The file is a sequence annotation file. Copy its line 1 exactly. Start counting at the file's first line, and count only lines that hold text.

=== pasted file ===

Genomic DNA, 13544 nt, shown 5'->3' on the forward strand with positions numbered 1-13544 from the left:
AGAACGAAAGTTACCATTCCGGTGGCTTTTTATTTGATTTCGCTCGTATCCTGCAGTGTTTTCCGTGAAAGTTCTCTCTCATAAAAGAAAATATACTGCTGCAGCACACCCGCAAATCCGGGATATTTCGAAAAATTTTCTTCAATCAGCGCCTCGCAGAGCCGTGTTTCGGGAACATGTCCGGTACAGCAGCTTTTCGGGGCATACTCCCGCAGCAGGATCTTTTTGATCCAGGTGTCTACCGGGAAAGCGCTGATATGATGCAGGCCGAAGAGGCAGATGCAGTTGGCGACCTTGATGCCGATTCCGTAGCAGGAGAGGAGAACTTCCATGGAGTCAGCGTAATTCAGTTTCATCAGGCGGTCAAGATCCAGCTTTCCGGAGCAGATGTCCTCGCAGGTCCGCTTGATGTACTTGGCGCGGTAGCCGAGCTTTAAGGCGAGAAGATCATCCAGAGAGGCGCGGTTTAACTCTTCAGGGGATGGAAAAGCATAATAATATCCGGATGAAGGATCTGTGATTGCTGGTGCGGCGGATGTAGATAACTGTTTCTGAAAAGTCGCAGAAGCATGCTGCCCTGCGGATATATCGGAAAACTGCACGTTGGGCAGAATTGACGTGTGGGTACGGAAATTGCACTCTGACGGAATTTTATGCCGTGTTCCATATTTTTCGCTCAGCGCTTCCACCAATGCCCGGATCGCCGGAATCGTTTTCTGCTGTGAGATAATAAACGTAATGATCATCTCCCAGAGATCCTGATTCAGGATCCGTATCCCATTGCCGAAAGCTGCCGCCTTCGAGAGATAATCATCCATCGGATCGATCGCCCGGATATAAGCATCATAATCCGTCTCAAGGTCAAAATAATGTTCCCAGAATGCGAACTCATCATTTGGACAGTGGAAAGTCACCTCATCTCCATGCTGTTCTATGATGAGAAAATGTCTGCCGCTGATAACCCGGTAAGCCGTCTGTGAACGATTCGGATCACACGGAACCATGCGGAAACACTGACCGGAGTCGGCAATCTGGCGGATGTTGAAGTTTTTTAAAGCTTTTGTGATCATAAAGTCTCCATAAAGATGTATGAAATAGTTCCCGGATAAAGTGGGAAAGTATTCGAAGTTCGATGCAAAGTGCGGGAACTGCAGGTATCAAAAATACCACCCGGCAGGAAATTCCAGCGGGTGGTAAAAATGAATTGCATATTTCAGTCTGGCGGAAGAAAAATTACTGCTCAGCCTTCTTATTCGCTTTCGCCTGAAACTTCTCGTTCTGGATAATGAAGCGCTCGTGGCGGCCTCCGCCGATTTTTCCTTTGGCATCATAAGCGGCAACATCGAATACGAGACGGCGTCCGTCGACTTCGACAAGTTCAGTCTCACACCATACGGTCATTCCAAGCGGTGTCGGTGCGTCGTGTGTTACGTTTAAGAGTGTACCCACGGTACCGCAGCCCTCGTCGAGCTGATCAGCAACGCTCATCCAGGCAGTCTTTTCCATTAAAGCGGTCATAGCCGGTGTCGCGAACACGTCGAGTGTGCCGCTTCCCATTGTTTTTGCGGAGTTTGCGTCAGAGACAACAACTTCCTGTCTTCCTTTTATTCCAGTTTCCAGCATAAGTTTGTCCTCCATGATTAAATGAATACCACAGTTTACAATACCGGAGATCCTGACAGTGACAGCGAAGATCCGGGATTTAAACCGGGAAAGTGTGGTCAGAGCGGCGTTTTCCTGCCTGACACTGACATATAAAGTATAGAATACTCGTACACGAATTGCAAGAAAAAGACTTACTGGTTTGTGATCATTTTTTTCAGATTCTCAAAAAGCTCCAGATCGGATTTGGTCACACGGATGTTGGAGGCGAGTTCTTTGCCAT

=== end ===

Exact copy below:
Genomic DNA, 13544 nt, shown 5'->3' on the forward strand with positions numbered 1-13544 from the left: